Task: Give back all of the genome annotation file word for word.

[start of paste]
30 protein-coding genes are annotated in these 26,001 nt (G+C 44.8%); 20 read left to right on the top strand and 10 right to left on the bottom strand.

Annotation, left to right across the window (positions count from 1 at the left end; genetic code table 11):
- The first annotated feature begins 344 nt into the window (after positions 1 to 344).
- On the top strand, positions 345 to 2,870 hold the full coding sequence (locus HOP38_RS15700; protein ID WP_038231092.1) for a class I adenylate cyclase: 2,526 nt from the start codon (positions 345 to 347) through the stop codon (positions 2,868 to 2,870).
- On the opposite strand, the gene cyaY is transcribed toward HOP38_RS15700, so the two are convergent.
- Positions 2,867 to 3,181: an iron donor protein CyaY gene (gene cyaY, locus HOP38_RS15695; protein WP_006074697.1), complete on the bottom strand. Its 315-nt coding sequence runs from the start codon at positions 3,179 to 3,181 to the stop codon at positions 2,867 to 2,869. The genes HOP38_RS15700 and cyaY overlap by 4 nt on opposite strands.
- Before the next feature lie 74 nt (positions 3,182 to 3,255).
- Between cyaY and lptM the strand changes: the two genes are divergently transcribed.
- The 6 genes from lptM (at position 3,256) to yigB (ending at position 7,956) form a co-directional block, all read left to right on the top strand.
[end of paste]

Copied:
30 protein-coding genes are annotated in these 26,001 nt (G+C 44.8%); 20 read left to right on the top strand and 10 right to left on the bottom strand.

Annotation, left to right across the window (positions count from 1 at the left end; genetic code table 11):
- The first annotated feature begins 344 nt into the window (after positions 1 to 344).
- On the top strand, positions 345 to 2,870 hold the full coding sequence (locus HOP38_RS15700; protein ID WP_038231092.1) for a class I adenylate cyclase: 2,526 nt from the start codon (positions 345 to 347) through the stop codon (positions 2,868 to 2,870).
- On the opposite strand, the gene cyaY is transcribed toward HOP38_RS15700, so the two are convergent.
- Positions 2,867 to 3,181: an iron donor protein CyaY gene (gene cyaY, locus HOP38_RS15695; protein WP_006074697.1), complete on the bottom strand. Its 315-nt coding sequence runs from the start codon at positions 3,179 to 3,181 to the stop codon at positions 2,867 to 2,869. The genes HOP38_RS15700 and cyaY overlap by 4 nt on opposite strands.
- Before the next feature lie 74 nt (positions 3,182 to 3,255).
- Between cyaY and lptM the strand changes: the two genes are divergently transcribed.
- The 6 genes from lptM (at position 3,256) to yigB (ending at position 7,956) form a co-directional block, all read left to right on the top strand.